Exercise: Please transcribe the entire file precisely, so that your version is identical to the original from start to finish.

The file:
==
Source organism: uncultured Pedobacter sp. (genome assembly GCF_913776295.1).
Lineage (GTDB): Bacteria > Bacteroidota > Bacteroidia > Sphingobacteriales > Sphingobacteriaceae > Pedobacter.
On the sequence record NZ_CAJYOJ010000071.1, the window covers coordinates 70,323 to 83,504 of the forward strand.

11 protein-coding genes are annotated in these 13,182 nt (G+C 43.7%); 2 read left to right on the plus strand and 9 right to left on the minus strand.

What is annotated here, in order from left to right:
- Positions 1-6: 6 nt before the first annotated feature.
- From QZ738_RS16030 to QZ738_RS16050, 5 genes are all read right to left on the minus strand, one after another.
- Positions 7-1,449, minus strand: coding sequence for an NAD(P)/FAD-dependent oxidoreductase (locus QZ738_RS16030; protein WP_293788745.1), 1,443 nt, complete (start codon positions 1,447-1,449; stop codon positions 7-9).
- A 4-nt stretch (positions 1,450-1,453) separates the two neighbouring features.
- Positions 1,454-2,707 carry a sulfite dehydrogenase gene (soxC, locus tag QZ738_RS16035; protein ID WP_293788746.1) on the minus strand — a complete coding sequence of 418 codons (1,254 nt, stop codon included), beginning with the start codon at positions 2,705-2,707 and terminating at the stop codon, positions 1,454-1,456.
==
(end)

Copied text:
Source organism: uncultured Pedobacter sp. (genome assembly GCF_913776295.1).
Lineage (GTDB): Bacteria > Bacteroidota > Bacteroidia > Sphingobacteriales > Sphingobacteriaceae > Pedobacter.
On the sequence record NZ_CAJYOJ010000071.1, the window covers coordinates 70,323 to 83,504 of the forward strand.

11 protein-coding genes are annotated in these 13,182 nt (G+C 43.7%); 2 read left to right on the plus strand and 9 right to left on the minus strand.

What is annotated here, in order from left to right:
- Positions 1-6: 6 nt before the first annotated feature.
- From QZ738_RS16030 to QZ738_RS16050, 5 genes are all read right to left on the minus strand, one after another.
- Positions 7-1,449, minus strand: coding sequence for an NAD(P)/FAD-dependent oxidoreductase (locus QZ738_RS16030; protein WP_293788745.1), 1,443 nt, complete (start codon positions 1,447-1,449; stop codon positions 7-9).
- A 4-nt stretch (positions 1,450-1,453) separates the two neighbouring features.
- Positions 1,454-2,707 carry a sulfite dehydrogenase gene (soxC, locus tag QZ738_RS16035; protein ID WP_293788746.1) on the minus strand — a complete coding sequence of 418 codons (1,254 nt, stop codon included), beginning with the start codon at positions 2,705-2,707 and terminating at the stop codon, positions 1,454-1,456.